Since National Geographic has featured the incredible redwood trees of Northern California on the cover of this month’s magazine I figured I would go ahead and post a travelog on the trip my wife and I took through the region last year after we returned to the US from Australia. My wife and I had seen the redwood trees four years prior to this most recent trip, but this part of the world is one of the few places I never get tired of visiting. My wife and I drove into Northern California from Oregon on Highway 199 that follows the Smith River:
The drive along this road is extremely scenic and only gets better once it enters into redwood country. This part of the redwood country is known as the Jedidiah Smith Redwoods State Park, which can be seen on the below map in the far north of California:
There is a visitor center along the highway that is well worth visiting that explains the history of these famous redwoods. The California gold rush in the mid-1800’s brought a huge population increase to California which meant people needed more wood for homes and businesses. This is what began the massive logging of the redwood trees. After the gold rush this influx of people needed work and businessmen in California saw their chance to score their own gold rush with commercial logging. Thus this large pool of man power was unleashed on California’s redwood forests. Today only 5% of the redwoods that once spanned in distance from just south of San Francisco all the way to southern Oregon in the mid-1800’s is alive today.
Anyway from the visitor center my wife and I then drove down a dirt road off the highway that took us deep into redwood country:
The redwoods along the road were actually smaller ones compared to the huge old growth redwoods that can be found at the Stout Grove:
The Stout Grove is considered one of the best examples of a grove of redwood trees that are still in existence today and has a nice walking trail that allows visitors to experience up close and personal this incredible part of the park. This grove is really the biggest action of the Jedediah Smith Redwoods State Park. In 1929 Mrs. Clara Stout donated the 44 acres of land she owned that contained these incredible trees to the Save the Redwoods League. Mrs. Stout wanted to do something to memorialize her husband’s name plus protect the trees from loggers. The Save the Redwoods League continues to acquire land to this day to expand the size of the park.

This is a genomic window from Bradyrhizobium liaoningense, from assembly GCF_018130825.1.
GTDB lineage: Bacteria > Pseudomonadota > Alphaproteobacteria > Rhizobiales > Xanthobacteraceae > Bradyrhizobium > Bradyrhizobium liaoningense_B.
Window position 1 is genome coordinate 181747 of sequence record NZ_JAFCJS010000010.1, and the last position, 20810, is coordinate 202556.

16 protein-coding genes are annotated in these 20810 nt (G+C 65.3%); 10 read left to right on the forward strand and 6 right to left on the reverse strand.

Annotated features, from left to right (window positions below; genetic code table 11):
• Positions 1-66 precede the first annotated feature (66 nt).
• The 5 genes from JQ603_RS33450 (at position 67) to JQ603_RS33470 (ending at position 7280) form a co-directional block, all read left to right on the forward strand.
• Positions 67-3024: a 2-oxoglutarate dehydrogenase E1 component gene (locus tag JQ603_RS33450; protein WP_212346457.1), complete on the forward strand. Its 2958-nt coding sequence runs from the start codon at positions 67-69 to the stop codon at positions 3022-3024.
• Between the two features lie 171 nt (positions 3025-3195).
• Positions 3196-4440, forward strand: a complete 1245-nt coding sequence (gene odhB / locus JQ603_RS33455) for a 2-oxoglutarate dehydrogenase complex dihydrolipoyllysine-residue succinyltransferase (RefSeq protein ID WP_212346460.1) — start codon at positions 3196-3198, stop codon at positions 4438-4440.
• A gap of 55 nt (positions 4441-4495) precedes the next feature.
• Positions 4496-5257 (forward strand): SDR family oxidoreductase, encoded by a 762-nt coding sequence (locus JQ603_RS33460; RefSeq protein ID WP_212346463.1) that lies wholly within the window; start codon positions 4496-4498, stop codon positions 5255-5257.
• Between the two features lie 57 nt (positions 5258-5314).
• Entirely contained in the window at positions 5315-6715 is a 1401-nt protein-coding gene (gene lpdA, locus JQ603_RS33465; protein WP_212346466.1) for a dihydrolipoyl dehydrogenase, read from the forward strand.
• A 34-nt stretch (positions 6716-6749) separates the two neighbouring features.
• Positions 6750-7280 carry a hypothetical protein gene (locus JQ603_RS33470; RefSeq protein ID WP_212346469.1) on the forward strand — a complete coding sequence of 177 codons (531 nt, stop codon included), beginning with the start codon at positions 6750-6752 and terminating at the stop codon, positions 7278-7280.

Anyway I parked my truck at the Stout Grove parking lot and proceeded to follow the well maintained trail deep into this incredible forest:
If you look closely at the picture above you can see two hikers in front me just absolutely dwarfed by these massive trees. The largest redwoods tend to grow near rivers, which is the case with this grove. This is because when the rivers flood periodically, it deposits rich soil which these redwoods just love. Also due to the frequent flooding of the nearby Smith River, Stout Grove does not have a thick layer of undergrowth like other redwoods groves in California have:
As amazing as these redwood forests are, the movement to protect them began long after most of the trees had already been logged. The first efforts to protect the trees began in 1902 when the Sempervirens Club lobbied the California legislator to start purchasing land to create a redwood state park. The Save the Redwoods League was formed in 1918 and this group was dedicated to acquiring private land with redwood groves in order to convert them into state parks such as the Jedediah Smith Redwoods State Park. Despite the efforts at the state level to protect the redwoods, it wasn’t until the 1960’s that the national government got involved in the protection of these trees. This national governmental involvment was in response to a National Geographic expedition deep into redwood country that discovered redwood trees taller then any others previously charted. In response to this find Congress created the Redwood National Park in 1968.
Along the trail there is actually a number of gigantic redwoods that have fallen over and their massive hulks just lying on their side was taller than me:
Apparently it was actually quite dangerous in the early days when settlers first started living among the redwoods because the wind often breaks off large branches from the trees that fell and hit people along with the massive trunks of these trees falling on houses. As you can see with the picture above, one of these trees falling on your house would completely destroy it.
Here is a final picture of the couple that was walking in front me dwarfed by one of the smaller redwood trees:
The redwoods trees can grow to over 350 feet (100 meters) and are considered the tallest trees in the world. Pictures in general do not do these redwood trees justice compared to seeing them for yourself in person, but here and here are a couple of the best pictures I have seen that really captures the majesty of these incredible trees. I hope everyone enjoys the pictures I postedand I plan on posting more pictures from redwood country in the coming days.
Next Posting: The Northern California Coast